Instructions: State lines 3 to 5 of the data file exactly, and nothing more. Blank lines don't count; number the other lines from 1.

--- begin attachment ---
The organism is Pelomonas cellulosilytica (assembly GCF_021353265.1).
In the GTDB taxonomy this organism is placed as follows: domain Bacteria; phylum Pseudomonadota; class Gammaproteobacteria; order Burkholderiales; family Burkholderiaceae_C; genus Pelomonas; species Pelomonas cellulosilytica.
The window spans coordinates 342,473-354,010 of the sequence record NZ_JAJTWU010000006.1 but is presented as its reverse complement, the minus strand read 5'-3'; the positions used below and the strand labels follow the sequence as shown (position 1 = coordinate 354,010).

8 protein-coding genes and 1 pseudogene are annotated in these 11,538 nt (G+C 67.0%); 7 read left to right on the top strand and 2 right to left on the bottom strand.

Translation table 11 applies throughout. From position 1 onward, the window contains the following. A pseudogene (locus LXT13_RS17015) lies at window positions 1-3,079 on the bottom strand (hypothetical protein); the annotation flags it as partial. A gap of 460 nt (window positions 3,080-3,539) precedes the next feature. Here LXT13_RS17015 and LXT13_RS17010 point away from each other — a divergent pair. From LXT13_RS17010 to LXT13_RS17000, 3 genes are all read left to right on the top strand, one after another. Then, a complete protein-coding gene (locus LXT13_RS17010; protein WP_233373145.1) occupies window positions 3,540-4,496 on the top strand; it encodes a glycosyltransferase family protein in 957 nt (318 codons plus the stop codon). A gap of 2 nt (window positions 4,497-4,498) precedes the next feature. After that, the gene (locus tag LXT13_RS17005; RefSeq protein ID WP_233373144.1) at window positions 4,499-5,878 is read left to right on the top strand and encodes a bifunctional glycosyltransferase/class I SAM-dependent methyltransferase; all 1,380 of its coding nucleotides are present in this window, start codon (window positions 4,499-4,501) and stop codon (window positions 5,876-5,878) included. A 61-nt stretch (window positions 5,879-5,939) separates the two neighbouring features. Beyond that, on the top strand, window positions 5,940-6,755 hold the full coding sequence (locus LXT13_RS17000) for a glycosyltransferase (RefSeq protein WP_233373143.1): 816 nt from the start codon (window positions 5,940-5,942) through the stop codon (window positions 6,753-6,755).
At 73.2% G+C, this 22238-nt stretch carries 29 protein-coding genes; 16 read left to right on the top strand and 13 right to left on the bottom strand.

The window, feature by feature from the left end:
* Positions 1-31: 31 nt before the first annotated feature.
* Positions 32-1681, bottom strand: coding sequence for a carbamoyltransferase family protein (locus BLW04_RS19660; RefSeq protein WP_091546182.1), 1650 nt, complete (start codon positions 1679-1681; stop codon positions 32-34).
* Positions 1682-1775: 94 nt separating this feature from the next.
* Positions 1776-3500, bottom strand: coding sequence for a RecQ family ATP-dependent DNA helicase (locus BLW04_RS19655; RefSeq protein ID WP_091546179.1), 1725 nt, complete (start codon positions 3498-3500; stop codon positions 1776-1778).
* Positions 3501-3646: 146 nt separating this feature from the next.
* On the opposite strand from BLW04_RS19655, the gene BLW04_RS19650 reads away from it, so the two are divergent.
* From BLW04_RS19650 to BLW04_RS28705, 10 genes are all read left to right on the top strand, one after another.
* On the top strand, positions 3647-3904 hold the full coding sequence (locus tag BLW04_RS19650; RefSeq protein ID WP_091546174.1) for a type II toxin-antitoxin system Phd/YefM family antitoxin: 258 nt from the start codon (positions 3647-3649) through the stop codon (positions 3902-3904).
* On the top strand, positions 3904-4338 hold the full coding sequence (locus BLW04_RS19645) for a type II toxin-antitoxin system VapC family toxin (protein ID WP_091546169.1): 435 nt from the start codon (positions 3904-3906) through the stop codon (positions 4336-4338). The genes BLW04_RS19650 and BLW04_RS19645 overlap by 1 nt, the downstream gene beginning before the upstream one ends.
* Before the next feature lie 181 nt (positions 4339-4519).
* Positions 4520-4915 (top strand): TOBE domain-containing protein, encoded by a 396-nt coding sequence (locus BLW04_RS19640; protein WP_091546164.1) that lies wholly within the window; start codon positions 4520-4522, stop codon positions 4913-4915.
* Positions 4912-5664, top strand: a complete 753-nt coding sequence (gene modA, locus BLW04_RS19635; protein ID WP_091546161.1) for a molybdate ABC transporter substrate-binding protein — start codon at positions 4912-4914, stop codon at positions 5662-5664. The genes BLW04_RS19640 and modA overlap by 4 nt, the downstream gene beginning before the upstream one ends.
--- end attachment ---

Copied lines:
The window spans coordinates 342,473-354,010 of the sequence record NZ_JAJTWU010000006.1 but is presented as its reverse complement, the minus strand read 5'-3'; the positions used below and the strand labels follow the sequence as shown (position 1 = coordinate 354,010).

8 protein-coding genes and 1 pseudogene are annotated in these 11,538 nt (G+C 67.0%); 7 read left to right on the top strand and 2 right to left on the bottom strand.

Translation table 11 applies throughout. From position 1 onward, the window contains the following. A pseudogene (locus LXT13_RS17015) lies at window positions 1-3,079 on the bottom strand (hypothetical protein); the annotation flags it as partial. A gap of 460 nt (window positions 3,080-3,539) precedes the next feature. Here LXT13_RS17015 and LXT13_RS17010 point away from each other — a divergent pair. From LXT13_RS17010 to LXT13_RS17000, 3 genes are all read left to right on the top strand, one after another. Then, a complete protein-coding gene (locus LXT13_RS17010; protein WP_233373145.1) occupies window positions 3,540-4,496 on the top strand; it encodes a glycosyltransferase family protein in 957 nt (318 codons plus the stop codon). A gap of 2 nt (window positions 4,497-4,498) precedes the next feature. After that, the gene (locus tag LXT13_RS17005; RefSeq protein ID WP_233373144.1) at window positions 4,499-5,878 is read left to right on the top strand and encodes a bifunctional glycosyltransferase/class I SAM-dependent methyltransferase; all 1,380 of its coding nucleotides are present in this window, start codon (window positions 4,499-4,501) and stop codon (window positions 5,876-5,878) included. A 61-nt stretch (window positions 5,879-5,939) separates the two neighbouring features. Beyond that, on the top strand, window positions 5,940-6,755 hold the full coding sequence (locus LXT13_RS17000) for a glycosyltransferase (RefSeq protein WP_233373143.1): 816 nt from the start codon (window positions 5,940-5,942) through the stop codon (window positions 6,753-6,755).